Historic Homemaker: Marie Curie

Historic Homemaker: Marie Curie

“Life is not easy for any of us. But what of that? We must have perseverance and above all confidence in ourselves. We must believe that we are gifted for something and that this thing must be attained.” -Marie Curie

 

The above quotation is one of my very favorites, for it inspires and uplifts me when I’m feeling especially low because I know it is coming from a woman who knew what it was to really suffer and yet also surpass her personal sufferings to achieve greatness.

 

Maria Salomea Skłodowska Curie, or Madame Marie Curie as she became known, was born in Russian owned Warsaw, Poland in the year 1867. Her father was a brilliant professor of math and science.  However, the Skłodowska family was impoverished because the Russians only wanted Russian teachers in the schools in Poland.  Thus, her father struggled to provide for his family which included several children.

 

Marie was a very intelligent child who resented the Russian run schools she attended.  She had such a yearning for knowledge though that she learned all she could at the feet of her father from the time she was very young.

 

Marie’s mother died of tuberculosis when Marie was a child.  Perhaps, because of this, Marie was emotionally distant the rest of her life even when she herself was a mother.

 

Marie and one of her sisters both had aspirations of a university education but they knew that they were financially unable to attain this.  Thus, they decided to help each the other out.  Marie worked to put her sister through school and then her sister worked to put Marie through school.  Eventually Marie graduated with a degree in Physics and Chemistry.

 

Marie married the French Physicist, Pierre Curie (1859–1906) in 1895 and from this point forth, Marie’s story becomes one of the most extraordinary stories in modern scientific history.

 

The Curies worked in extremely poor conditions trying to isolate radium.  Pierre wanted to give up several times but it was Marie who doggedly pushed the couple on-wards until they were finally successful in identifying and isolating the element radium.  This discovery changed the world and vastly improved the treatment of cancer.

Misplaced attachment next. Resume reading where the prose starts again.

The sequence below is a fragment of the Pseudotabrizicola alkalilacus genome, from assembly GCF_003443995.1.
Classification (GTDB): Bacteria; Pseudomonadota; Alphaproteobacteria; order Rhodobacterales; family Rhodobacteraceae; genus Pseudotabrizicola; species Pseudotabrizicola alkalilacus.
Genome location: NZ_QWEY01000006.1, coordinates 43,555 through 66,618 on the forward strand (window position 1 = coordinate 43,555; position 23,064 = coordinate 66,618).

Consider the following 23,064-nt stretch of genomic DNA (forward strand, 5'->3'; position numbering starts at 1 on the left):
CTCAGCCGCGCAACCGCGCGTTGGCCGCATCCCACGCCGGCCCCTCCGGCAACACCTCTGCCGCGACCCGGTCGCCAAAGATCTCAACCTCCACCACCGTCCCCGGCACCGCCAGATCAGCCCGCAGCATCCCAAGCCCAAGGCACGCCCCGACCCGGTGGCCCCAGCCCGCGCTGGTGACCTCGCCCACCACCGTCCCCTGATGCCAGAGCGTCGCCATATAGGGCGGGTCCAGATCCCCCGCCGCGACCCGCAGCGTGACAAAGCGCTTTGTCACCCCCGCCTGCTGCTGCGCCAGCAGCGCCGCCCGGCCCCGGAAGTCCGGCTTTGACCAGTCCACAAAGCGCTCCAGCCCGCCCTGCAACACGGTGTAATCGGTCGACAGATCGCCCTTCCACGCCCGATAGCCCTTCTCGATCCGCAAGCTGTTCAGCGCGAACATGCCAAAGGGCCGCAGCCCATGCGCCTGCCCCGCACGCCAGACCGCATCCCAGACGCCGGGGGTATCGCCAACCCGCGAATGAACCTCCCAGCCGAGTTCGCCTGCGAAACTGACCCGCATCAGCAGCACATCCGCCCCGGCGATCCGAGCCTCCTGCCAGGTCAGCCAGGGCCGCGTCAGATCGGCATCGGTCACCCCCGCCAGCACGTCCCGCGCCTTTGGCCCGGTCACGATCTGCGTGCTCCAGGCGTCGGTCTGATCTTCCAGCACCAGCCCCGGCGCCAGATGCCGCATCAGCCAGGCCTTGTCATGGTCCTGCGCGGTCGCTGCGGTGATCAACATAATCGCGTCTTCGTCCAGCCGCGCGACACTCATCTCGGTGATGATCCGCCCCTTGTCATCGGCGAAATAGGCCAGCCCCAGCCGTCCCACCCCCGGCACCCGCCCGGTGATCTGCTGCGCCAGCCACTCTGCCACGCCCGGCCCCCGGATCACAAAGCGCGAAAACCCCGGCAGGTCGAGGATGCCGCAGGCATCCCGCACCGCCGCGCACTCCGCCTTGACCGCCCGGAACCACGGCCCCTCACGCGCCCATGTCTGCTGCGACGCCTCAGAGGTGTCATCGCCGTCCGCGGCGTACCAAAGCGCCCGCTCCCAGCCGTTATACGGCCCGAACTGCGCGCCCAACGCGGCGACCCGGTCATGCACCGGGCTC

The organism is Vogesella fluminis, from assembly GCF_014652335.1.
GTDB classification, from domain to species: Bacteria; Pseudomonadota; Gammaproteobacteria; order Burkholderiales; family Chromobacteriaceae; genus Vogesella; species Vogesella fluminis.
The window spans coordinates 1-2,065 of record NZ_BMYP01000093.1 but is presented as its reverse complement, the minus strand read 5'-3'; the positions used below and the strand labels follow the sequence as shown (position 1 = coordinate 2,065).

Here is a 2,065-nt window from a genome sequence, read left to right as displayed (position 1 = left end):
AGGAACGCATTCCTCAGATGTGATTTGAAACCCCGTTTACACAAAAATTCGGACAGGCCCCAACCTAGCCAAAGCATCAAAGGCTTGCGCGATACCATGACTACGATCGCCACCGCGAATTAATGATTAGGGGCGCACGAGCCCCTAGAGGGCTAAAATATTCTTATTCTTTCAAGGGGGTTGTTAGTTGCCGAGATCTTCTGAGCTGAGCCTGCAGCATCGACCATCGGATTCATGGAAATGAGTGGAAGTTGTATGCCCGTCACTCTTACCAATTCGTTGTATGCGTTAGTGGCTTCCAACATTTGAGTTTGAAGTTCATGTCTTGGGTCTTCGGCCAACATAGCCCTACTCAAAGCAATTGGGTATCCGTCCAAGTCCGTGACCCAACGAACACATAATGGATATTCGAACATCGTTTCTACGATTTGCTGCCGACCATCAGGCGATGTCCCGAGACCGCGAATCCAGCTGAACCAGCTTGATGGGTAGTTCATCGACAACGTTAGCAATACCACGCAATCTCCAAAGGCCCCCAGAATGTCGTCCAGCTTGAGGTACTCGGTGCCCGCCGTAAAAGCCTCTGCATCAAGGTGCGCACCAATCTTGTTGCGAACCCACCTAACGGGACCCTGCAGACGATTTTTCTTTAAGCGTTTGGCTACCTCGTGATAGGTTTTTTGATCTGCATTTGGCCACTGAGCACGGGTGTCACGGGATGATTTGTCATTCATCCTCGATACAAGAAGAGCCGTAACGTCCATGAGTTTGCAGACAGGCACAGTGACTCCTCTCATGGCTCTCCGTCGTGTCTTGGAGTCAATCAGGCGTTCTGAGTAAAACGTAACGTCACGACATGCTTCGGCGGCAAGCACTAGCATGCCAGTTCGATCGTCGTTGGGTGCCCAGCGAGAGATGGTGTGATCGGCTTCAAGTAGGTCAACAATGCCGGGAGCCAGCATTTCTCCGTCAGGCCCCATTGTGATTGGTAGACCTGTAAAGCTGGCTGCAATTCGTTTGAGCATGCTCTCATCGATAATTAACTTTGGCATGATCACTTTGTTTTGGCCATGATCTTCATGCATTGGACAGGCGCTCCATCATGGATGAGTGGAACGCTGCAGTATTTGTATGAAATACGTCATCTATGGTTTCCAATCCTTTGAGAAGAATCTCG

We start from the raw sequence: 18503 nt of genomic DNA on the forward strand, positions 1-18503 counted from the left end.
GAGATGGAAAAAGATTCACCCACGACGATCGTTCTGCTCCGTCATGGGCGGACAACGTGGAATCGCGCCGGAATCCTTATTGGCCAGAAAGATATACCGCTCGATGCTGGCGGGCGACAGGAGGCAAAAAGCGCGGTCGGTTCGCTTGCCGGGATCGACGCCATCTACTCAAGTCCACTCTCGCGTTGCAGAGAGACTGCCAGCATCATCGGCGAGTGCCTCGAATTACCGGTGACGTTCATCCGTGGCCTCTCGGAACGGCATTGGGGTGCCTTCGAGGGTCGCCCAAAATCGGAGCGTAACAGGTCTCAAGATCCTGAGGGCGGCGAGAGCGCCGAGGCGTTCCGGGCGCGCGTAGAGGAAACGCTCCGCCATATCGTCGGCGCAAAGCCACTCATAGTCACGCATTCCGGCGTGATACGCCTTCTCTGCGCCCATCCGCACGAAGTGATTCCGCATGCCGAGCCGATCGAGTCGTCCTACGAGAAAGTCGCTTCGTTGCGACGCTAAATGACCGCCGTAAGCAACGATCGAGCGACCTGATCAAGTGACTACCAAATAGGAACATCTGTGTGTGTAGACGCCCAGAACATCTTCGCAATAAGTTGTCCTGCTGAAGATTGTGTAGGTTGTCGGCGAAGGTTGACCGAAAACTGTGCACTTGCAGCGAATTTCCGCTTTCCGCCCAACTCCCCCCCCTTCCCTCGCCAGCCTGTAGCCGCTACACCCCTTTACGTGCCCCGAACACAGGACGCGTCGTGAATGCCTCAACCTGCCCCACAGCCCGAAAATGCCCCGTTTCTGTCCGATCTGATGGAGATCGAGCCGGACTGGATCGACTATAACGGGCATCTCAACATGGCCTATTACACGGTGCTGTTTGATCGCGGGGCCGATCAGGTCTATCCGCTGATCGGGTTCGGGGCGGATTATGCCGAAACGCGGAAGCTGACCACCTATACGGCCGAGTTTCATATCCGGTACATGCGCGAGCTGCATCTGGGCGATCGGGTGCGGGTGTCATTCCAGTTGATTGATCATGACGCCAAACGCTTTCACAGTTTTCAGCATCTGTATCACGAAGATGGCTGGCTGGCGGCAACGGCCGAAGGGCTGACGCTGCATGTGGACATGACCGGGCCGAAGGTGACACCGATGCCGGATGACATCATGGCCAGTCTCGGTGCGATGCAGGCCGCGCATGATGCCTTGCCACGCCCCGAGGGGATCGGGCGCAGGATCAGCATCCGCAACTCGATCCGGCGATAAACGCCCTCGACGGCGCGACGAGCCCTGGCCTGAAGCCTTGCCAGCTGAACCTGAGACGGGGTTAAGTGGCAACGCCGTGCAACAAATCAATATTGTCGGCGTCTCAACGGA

However, this extensive exposure to radium eventually killed both Marie and her husband Pierre.  Though Marie lived much longer than Pierre, her health was always on the decline.  In fact, the Curie clothing and papers are still to this day radioactive!

 

Marie was taught by her father from a young age to be a strong Polish patriot just as he was and this is evident in her naming of another new element which she discovered.  She named that element Polium after her beloved Poland.

 

Marie Curie was the first woman to win the Nobel Prize and she won it twice!  First in 1903 in Physics with Pierre and then again in 1911 for Chemistry by herself.   Madame Curie was also the first woman professor at the University of Paris.

 

Marie and her husband had two daughters: Irène Joliot-Curie (1897–1956) and Ève Curie (1904–2007).  Marie Curie was the first and only woman to receive the Nobel Prize until her daughter Irène did so Chemistry in 1935.  This legacy of scientific brilliance continues on with Irène’s daughter who is also a famous scientist!

 

Marie Curie was a most fascinating woman.  Not only was she a wife, mother, world renowned scientist, Nobel Prize winner, and professor, but also suffered from lifelong debilitating depression.

 

I believe that her greatest accomplishment was achieving all of these great intellectual and scientific feats as well as raising two daughters all whilst suffering constant debilitating depression. Marie Curie suffered from a few nervous breakdowns throughout her life and was constantly in frail health.

 

Madame Curie suffered greatly after her husband died and even blamed herself for his death.  One of the most poignant quotations from Marie about her depression is found in a letter that she wrote to one of her friends after her husband’s death: “I have completely lost the habit of conversations without a set goal.” After Pierre’s death, she began to withdraw from her friends and family even more so than she normally did when she was suffering from severe depression.

 

Marie’s story is a classic example of a person overcoming all odds to do great things.  She overcame the disadvantage of growing up in an occupied country. She overcame great poverty.  She also overcame being a woman in the field of science in the 19th and early 20th century when women were not valued for their scientific minds.  Most impressive of all, she struggled with relentless depression as she undertook such incredible endeavors.

 

Nothing in life is to be feared, it is only to be understood. Now is the time to understand more, so that we may fear less.” -Marie Curie

 

Madame Marie Curie died in 1934.

 

Sources:

Obsessive Genius: The Inner World of Marie Curie by Barbara Goldsmith

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I work in a library which suits me just fine, for I adore books and reading. I cherish my nieces and nephews. I admire beautiful clothing from bygone eras. I find comfort in a proper cup of tea. I delight in snowflakes, stardust and pressed flowers. In this beautiful fragmented world, I hold fast to hope.

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